“Start by talking about your biggest achievements that have made an impact on the team. Give specific examples because you're wanting to prove with evidence that you are worth the investment.”
“Once you have set this evidence up you can say, ‘given the contribution I am making and what I have achieved, I would like to have my salary reviewed,’” he says.
Get your colleagues to help build your case for you
If someone in your company or even outside of your company compliments the work you are doing - ask if they can send this feedback to your boss so they can see it as well.
For example, in a work setting your colleague could send this message in a shared group chat with your whole team.
Something this simple can help reinforce your value to the company.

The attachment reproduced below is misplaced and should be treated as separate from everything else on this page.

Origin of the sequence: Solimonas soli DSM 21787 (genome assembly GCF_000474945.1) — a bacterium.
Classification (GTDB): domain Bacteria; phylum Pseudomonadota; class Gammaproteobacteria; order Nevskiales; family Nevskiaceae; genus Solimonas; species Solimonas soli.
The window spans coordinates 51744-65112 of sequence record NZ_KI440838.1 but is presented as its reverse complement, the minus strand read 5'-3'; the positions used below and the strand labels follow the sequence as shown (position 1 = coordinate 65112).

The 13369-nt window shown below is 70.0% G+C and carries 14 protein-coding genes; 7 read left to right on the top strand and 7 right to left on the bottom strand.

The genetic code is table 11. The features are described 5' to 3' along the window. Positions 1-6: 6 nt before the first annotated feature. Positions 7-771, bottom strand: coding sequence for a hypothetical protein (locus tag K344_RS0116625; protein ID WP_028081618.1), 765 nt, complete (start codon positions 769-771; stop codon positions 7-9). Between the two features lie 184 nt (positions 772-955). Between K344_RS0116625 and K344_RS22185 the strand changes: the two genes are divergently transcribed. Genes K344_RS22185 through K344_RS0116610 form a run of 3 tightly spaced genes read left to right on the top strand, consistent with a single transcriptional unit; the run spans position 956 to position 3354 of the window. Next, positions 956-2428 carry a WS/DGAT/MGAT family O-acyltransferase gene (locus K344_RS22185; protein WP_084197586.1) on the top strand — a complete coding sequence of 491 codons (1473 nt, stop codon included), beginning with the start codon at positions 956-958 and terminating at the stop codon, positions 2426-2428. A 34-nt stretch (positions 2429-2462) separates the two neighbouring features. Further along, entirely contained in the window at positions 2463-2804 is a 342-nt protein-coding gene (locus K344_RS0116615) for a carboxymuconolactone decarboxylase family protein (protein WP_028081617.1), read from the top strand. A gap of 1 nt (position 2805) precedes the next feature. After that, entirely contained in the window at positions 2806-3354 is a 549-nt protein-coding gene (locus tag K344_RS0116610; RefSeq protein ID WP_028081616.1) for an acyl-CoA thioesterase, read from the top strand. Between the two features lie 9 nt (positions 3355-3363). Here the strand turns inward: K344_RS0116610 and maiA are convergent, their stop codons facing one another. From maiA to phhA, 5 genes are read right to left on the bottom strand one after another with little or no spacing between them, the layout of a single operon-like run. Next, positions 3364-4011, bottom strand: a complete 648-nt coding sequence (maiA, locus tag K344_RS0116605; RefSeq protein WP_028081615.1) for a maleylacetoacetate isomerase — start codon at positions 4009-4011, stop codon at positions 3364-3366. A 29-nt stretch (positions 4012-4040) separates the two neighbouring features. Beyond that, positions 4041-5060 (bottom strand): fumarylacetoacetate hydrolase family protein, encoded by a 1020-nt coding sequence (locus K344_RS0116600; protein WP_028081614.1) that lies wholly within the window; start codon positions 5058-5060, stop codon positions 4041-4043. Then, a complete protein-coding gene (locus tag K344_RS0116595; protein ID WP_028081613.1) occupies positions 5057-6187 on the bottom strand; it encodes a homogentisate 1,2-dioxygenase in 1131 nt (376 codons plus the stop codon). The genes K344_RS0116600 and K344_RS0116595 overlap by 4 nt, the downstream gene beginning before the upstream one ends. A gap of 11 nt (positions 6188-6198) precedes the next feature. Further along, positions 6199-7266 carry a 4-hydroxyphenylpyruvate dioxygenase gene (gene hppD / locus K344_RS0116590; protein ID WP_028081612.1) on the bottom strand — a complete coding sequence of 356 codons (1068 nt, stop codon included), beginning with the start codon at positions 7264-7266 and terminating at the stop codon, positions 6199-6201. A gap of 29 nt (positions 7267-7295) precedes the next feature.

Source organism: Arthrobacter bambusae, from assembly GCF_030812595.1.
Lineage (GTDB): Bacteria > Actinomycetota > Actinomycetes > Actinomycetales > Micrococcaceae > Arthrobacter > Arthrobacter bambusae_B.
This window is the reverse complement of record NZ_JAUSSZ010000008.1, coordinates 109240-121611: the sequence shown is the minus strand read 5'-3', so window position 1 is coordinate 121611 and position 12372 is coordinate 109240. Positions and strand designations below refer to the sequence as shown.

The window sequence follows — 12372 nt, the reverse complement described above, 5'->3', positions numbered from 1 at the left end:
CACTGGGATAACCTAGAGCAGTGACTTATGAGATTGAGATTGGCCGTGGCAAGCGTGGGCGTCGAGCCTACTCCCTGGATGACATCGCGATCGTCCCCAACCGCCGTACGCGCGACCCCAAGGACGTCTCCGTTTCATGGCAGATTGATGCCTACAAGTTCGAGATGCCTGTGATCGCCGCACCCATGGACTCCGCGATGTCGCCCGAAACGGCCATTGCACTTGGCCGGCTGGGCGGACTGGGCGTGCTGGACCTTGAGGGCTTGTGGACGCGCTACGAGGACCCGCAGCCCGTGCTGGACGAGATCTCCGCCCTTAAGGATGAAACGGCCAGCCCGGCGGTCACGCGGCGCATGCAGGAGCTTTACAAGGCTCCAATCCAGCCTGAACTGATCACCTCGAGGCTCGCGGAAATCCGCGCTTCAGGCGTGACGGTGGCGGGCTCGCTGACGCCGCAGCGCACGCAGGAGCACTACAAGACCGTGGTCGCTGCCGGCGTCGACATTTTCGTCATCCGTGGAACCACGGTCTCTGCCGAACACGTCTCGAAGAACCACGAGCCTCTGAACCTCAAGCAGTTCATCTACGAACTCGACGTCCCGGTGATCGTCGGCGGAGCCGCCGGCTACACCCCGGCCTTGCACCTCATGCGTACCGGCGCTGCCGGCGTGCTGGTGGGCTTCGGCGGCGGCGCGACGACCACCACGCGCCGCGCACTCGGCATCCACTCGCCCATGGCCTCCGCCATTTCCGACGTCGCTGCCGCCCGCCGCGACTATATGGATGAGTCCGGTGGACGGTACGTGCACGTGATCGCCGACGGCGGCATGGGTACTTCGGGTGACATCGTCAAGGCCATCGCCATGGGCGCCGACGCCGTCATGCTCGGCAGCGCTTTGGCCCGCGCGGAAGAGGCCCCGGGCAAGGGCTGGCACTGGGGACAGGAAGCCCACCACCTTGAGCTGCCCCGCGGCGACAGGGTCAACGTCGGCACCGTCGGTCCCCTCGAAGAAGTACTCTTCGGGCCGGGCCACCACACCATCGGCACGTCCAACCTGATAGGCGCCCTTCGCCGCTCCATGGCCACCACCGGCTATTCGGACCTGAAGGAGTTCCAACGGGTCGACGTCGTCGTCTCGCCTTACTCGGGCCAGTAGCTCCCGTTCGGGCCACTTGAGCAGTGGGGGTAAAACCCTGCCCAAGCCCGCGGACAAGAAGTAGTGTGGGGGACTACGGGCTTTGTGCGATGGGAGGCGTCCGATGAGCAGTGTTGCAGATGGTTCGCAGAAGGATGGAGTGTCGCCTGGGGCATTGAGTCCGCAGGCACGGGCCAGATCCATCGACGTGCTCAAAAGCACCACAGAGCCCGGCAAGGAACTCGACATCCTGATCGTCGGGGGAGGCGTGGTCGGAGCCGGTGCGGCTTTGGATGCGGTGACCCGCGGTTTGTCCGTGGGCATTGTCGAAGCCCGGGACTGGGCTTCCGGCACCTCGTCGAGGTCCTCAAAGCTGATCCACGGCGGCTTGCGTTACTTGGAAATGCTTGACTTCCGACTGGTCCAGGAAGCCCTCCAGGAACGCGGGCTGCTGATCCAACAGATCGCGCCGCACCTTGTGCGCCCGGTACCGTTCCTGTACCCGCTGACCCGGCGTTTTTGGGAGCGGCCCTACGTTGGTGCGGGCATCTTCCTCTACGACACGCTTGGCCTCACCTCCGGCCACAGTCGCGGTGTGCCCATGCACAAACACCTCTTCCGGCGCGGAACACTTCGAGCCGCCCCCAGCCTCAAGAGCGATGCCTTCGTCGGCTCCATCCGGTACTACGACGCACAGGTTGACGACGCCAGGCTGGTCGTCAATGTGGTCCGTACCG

Practice your spiel with someone you trust first
“Practicing job interviews beforehand has been shown to make the person more calm and professional when it comes to the real thing, so this is just the same,” Tui says.
Role-playing with your friends or family or even someone in your team at work will build your confidence.
It will also be a golden opportunity to hear any feedback someone has for your pitch.
Set up a one on one appointment with your boss
Asking for a raise isn’t a conversation you can spontaneously bring up at lunchtime, Tui says.
The best thing to do is set up a time with just you and your boss to talk.
“Don’t make the email subject line ‘request for raise’, it needs to be something more general.
“You can tell your boss you would like to meet to talk about your future at the company or development opportunities. Keep it simple,” he says.
Putting it all together
Now that all of the preparation is covered, it’s time to make your pitch.
Here is a checklist of points you can touch on:
- Firstly, thank your employer for taking the time to meet with you.
- Talk about your biggest achievements and give specific examples of how your contributions have benefitted the team.